I’ve been really thinking about society too, and the way that they label women to like, demonize women by saying she was angry. Like these angry women or feminazis, or you know, whatever word that they use to basically disenfranchise female anger. And I’m like wanting women to really embrace it. So, can you talk about that, like how anger can be helpful to victims, how it can help them set boundaries, how it’s a normal response to what they’re going through? Because if they weren’t feeling angry, something would really be wrong with them. Maybe not. Maybe some of them feel sad. I’m not trying to say they have to feel angry, but it seems like such a normal healthy reaction to being victimized when you’re harmed that I’m just so confused about why society has decided to disenfranchise women in this way.

“Anger Is One Of the Biggest Symptoms”

Dr. Minwalla: One of the symptoms of trauma is alterations in arousal and reactivity. One of those alterations in arousal and reactivity is rage, anger, that is a normal symptom of trauma. When people are traumatized, one of the symptoms is dysregulation, emotional dysregulation, neurological arousal, and reactivity. Anger is often extremely common, especially with this type of abuse, deceptive sexuality, and finding out a secret sexual basement is underneath your home. It’s not like a natural disaster, betrayal plus the trauma, which actually induces rage and anger automatically when there’s betrayal involved. So actually, a secret sexual basement is high octane, anger-inducing, just as a normal human reaction. And you see it all the time. Anger is one of the biggest symptoms that victims of deceptive sexuality experience, rage and anger. So, it’s absolutely normal and should be expected and should be framed and conceptualized that way.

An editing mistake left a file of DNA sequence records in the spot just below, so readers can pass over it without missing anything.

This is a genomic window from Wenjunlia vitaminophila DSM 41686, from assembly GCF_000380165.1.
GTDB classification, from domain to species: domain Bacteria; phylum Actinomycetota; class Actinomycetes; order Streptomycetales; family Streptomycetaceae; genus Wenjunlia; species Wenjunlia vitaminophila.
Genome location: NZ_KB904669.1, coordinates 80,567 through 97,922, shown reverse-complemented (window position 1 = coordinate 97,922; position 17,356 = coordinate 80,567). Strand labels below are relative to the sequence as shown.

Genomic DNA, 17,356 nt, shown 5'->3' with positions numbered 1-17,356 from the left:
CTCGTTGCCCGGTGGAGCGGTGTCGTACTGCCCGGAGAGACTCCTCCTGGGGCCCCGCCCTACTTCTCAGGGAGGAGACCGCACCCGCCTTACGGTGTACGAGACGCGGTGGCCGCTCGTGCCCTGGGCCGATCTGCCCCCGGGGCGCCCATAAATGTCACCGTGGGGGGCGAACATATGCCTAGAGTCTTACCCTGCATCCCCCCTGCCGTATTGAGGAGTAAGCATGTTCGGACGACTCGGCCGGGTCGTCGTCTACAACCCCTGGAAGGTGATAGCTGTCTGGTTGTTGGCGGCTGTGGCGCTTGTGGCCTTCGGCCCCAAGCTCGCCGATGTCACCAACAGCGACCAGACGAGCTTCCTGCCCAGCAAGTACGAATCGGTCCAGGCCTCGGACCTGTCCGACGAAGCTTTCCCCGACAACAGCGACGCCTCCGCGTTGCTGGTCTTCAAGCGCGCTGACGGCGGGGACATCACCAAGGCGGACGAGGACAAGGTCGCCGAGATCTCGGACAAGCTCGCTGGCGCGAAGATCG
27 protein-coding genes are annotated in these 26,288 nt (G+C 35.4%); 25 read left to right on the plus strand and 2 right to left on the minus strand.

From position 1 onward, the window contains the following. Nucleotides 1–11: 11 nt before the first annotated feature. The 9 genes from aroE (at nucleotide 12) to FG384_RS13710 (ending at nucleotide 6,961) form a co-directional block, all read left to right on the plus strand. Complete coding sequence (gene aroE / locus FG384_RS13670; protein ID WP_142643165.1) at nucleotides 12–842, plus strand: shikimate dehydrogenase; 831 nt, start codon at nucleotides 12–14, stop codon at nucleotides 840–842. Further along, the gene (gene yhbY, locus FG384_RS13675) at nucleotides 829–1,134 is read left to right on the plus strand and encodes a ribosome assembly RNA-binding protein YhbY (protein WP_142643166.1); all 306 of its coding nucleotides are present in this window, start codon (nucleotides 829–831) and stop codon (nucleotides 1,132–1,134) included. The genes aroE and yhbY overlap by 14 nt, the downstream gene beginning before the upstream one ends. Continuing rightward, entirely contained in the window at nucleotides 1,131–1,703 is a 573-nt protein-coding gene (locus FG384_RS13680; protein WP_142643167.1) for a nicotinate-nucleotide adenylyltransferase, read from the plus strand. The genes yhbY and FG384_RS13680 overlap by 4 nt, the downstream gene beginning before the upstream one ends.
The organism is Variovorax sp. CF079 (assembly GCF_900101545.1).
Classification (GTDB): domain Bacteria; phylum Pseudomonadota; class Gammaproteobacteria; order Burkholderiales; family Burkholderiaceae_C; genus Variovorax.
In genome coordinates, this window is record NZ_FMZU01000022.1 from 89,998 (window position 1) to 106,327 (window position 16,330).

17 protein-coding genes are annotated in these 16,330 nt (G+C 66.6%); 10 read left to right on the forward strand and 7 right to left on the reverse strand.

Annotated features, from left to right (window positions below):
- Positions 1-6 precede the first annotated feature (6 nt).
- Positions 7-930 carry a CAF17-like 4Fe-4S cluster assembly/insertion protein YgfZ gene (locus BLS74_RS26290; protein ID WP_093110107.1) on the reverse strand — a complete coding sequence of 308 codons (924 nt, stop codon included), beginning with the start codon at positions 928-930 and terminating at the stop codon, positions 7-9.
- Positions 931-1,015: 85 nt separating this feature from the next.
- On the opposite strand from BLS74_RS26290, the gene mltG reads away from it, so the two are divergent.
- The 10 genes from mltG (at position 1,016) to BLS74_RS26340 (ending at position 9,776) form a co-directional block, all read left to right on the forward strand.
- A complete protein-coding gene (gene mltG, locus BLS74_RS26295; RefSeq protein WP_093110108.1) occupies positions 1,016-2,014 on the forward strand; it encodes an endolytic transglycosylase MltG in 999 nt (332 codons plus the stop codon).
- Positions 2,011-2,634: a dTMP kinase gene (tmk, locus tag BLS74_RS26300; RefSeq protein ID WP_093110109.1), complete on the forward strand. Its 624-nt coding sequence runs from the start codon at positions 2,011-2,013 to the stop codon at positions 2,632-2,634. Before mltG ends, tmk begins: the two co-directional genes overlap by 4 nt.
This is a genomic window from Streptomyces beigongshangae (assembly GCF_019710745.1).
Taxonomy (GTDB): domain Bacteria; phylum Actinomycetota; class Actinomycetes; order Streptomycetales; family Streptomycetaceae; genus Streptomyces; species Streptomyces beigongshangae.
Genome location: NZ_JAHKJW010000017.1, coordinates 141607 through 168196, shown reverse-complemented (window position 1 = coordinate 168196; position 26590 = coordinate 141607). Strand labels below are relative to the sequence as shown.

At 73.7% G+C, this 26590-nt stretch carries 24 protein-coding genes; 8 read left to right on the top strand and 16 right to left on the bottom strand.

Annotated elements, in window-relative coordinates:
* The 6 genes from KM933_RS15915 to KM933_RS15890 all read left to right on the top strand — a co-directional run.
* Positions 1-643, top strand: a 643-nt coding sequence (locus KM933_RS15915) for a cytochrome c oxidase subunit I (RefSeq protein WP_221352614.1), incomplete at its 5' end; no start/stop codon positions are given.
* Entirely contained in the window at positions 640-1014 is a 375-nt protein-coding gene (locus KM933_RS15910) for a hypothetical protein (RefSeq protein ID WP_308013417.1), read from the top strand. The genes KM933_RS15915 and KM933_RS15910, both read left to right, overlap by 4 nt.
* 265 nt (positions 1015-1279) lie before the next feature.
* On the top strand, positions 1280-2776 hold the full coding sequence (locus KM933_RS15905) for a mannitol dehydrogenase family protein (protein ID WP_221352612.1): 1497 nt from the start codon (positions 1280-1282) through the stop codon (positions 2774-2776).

Anne: Do you think one of the reasons why men have decided that female anger is so troubling is that anger helps women actually take action, and they’re more afraid of their actions? Disenfranchising their anger is also sort of taking the fuel out of their fire so that they’re sometimes unable to actually take action to get themselves to safety? Whereas if they have that anger in them, they’re able to actually you know, get up off the couch and start taking actions that the abuser is not going to like.

“Anger is Useful; Anger is Normal”

Dr. Minwalla: Anger can be highly adaptive. There’s a reason the anger is there. Anger we know can fuel so many positive health-promoting responses. So, everything you’re saying is correct. Anger is useful. Anger is normal. Anger is to be expected. Now, whenever you have a dominant group that has power over another group, and you often have violence and abuse and forms of harm from the dominant group towards the less powerful group. Anytime in that situation, the victim expresses justified rage or anger, that’s often pathologized and used to discredit the victim. That their reactions to the abuse are now used to discredit and try to silence and pathologize and deflect, and that’s a lot of what integrity abuse is. It’s a lot of that trying to deflect and turn things around.